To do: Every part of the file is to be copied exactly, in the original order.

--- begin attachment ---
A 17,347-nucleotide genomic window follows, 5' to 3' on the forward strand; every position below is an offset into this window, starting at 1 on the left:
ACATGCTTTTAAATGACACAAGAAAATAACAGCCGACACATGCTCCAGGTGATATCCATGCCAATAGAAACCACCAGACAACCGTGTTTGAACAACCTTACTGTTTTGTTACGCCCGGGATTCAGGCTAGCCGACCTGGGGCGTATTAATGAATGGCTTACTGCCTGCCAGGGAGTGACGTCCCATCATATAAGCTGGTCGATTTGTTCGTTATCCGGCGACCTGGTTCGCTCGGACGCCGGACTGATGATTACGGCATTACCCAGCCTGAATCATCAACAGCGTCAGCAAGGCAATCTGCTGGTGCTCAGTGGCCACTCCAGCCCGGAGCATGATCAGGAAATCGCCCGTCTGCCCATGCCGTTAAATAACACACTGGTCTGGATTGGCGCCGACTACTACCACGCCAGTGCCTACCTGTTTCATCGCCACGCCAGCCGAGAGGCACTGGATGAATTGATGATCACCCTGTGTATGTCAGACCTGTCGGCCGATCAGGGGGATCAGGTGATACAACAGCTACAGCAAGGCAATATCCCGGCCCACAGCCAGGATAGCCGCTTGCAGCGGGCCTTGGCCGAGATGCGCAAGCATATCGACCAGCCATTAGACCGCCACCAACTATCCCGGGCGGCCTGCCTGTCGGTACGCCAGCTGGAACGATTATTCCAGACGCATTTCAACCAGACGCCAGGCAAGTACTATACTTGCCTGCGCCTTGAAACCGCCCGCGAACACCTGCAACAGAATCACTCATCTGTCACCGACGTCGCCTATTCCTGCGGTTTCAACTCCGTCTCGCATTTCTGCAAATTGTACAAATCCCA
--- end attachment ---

A 17,347-nucleotide genomic window follows, 5' to 3' on the forward strand; every position below is an offset into this window, starting at 1 on the left:
ACATGCTTTTAAATGACACAAGAAAATAACAGCCGACACATGCTCCAGGTGATATCCATGCCAATAGAAACCACCAGACAACCGTGTTTGAACAACCTTACTGTTTTGTTACGCCCGGGATTCAGGCTAGCCGACCTGGGGCGTATTAATGAATGGCTTACTGCCTGCCAGGGAGTGACGTCCCATCATATAAGCTGGTCGATTTGTTCGTTATCCGGCGACCTGGTTCGCTCGGACGCCGGACTGATGATTACGGCATTACCCAGCCTGAATCATCAACAGCGTCAGCAAGGCAATCTGCTGGTGCTCAGTGGCCACTCCAGCCCGGAGCATGATCAGGAAATCGCCCGTCTGCCCATGCCGTTAAATAACACACTGGTCTGGATTGGCGCCGACTACTACCACGCCAGTGCCTACCTGTTTCATCGCCACGCCAGCCGAGAGGCACTGGATGAATTGATGATCACCCTGTGTATGTCAGACCTGTCGGCCGATCAGGGGGATCAGGTGATACAACAGCTACAGCAAGGCAATATCCCGGCCCACAGCCAGGATAGCCGCTTGCAGCGGGCCTTGGCCGAGATGCGCAAGCATATCGACCAGCCATTAGACCGCCACCAACTATCCCGGGCGGCCTGCCTGTCGGTACGCCAGCTGGAACGATTATTCCAGACGCATTTCAACCAGACGCCAGGCAAGTACTATACTTGCCTGCGCCTTGAAACCGCCCGCGAACACCTGCAACAGAATCACTCATCTGTCACCGACGTCGCCTATTCCTGCGGTTTCAACTCCGTCTCGCATTTCTGCAAATTGTACAAATCCCA